Skip to main content
Premium Trial:

Request an Annual Quote

Gender Divide in Scholarly Publishing

While the proportion of female authors on scholarly papers is lower than their representation in academia as a whole, that proportion is on the rise, reports the Chronicle of Higher Education. Researchers at the University of Washington sifted through articles archived in JSTOR to determine whether there were gender-based differences in scholarly publishing and whether those differences changed over time.

The researchers, including Jennifer Jacquet, analyzed about 2 million papers published during the course of 345 years and found that 22 percent of all authors were women. They also noted that women were slightly less likely to be the first author on a paper. The Chronicle says, though, that by 2010, the proportion of women as first authors — about 30 percent — reached the same level of female authors in general.

"But those gains have not been mirrored in the last-author position, which is of particular importance in the biological sciences," it adds. In 2010, 23 percent of last authors were female — for cell and molecular biology papers published between 1990 and 2010, women made up 30 percent of the authors, but 16.5 percent of the senior authors.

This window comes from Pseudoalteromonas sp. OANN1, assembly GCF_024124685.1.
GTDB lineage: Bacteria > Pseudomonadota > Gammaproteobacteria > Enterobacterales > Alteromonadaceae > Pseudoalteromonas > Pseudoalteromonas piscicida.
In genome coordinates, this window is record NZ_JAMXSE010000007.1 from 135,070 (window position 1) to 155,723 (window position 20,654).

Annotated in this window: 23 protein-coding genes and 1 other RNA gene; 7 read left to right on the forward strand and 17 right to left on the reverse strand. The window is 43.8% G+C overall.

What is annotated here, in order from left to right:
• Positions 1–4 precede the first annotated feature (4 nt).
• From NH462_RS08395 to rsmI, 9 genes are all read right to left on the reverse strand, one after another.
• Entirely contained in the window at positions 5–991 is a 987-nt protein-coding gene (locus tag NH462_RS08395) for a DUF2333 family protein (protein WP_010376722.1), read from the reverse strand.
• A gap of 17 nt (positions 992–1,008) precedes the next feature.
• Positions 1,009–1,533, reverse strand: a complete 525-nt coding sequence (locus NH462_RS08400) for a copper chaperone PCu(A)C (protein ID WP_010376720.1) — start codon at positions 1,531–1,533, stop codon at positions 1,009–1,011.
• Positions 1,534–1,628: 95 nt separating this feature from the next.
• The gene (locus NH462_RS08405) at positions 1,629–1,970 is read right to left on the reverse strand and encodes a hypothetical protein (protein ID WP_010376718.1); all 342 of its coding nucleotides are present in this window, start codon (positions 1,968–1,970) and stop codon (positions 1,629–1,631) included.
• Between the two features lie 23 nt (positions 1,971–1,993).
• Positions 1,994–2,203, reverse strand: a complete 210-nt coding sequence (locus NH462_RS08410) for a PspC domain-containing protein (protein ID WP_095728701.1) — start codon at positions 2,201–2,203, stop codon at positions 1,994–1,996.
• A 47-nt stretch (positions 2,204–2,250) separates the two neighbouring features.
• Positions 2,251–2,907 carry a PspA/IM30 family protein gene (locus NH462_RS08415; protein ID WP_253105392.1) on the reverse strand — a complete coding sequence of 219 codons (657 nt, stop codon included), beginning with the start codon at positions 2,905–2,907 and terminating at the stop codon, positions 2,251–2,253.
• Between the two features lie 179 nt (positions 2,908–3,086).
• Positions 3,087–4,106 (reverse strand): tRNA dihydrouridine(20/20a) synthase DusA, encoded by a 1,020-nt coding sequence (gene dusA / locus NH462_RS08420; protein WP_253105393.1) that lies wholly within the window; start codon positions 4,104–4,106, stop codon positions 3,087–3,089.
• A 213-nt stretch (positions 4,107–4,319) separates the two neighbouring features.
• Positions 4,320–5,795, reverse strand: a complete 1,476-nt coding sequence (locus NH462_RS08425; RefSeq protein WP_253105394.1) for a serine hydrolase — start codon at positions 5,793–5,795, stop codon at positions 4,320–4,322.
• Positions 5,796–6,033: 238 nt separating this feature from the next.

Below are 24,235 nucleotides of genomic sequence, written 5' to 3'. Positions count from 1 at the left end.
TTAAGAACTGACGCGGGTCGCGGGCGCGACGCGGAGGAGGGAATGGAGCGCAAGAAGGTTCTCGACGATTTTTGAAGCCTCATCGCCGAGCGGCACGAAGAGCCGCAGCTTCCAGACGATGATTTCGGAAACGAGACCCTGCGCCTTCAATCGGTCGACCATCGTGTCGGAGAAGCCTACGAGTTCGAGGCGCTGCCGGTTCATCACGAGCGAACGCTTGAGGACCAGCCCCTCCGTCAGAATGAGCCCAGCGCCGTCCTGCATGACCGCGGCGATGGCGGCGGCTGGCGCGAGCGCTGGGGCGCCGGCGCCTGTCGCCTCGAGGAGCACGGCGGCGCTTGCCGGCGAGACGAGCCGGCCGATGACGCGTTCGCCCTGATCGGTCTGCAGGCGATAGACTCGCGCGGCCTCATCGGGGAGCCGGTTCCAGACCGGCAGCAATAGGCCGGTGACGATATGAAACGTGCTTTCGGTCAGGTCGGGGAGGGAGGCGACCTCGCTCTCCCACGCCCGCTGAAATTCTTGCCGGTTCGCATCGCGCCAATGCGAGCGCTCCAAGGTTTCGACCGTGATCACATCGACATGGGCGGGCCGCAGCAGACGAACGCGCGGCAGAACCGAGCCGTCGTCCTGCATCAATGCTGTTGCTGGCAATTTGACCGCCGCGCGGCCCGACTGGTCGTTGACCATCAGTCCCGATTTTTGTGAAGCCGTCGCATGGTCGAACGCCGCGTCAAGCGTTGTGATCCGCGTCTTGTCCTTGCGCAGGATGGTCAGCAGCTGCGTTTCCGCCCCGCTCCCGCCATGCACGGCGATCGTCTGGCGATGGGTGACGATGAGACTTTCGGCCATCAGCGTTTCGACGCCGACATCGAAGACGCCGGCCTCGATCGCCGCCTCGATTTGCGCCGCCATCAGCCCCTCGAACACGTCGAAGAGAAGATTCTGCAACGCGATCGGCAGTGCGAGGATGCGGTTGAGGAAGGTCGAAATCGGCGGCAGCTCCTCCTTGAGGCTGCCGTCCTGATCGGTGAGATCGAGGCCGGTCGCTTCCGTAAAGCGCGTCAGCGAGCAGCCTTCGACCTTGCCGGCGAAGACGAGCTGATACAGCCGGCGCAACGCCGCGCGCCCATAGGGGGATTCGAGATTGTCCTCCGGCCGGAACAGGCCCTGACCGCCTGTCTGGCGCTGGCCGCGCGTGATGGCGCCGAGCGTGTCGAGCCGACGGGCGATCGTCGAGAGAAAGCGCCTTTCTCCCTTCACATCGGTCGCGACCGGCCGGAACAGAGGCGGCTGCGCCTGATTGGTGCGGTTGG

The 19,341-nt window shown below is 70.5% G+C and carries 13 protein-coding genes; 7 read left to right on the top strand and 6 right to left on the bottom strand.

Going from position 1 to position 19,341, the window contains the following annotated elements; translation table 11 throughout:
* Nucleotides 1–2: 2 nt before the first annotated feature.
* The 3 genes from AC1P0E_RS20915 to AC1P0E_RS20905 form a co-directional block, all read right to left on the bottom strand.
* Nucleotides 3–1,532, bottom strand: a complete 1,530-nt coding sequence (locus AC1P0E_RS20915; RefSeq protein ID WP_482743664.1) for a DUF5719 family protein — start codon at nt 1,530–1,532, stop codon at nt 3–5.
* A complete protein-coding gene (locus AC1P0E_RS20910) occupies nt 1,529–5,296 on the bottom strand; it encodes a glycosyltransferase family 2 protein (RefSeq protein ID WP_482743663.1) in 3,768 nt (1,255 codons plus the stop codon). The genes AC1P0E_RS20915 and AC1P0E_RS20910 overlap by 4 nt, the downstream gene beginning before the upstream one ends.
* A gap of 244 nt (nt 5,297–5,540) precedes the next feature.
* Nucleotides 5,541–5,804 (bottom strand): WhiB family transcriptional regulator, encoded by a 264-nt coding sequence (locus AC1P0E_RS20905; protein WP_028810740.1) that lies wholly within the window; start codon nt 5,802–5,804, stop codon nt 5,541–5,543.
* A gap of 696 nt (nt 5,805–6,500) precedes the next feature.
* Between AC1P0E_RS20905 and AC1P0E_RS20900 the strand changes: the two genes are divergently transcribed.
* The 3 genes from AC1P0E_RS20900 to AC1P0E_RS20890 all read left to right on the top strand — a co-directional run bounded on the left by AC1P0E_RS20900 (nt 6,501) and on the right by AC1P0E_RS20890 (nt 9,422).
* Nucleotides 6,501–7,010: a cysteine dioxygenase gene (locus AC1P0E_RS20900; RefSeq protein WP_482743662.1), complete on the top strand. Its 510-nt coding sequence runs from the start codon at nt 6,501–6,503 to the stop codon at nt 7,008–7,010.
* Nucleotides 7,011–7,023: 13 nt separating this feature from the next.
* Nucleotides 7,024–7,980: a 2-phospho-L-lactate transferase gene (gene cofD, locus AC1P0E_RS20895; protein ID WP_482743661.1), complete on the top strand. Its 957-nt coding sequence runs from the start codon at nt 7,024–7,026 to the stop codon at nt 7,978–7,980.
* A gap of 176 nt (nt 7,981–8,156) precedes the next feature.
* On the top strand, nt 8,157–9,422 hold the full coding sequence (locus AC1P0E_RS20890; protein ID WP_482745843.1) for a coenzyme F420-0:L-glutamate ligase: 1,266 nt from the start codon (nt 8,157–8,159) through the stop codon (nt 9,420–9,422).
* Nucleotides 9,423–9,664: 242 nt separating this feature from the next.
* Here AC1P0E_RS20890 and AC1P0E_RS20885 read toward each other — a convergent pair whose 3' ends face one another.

The Scan

International Team Proposes Checklist for Returning Genomic Research Results

Researchers in the European Journal of Human Genetics present a checklist to guide the return of genomic research results to study participants.

Study Presents New Insights Into How Cancer Cells Overcome Telomere Shortening

Researchers report in Nucleic Acids Research that ATRX-deficient cancer cells have increased activity of the alternative lengthening of telomeres pathway.

Researchers Link Telomere Length With Alzheimer's Disease

Within UK Biobank participants, longer leukocyte telomere length is associated with a reduced risk of dementia, according to a new study in PLOS One.

Nucleotide Base Detected on Near-Earth Asteroid

Among other intriguing compounds, researchers find the nucleotide uracil, a component of RNA sequences, in samples collected from the near-Earth asteroid Ryugu, as they report in Nature Communications.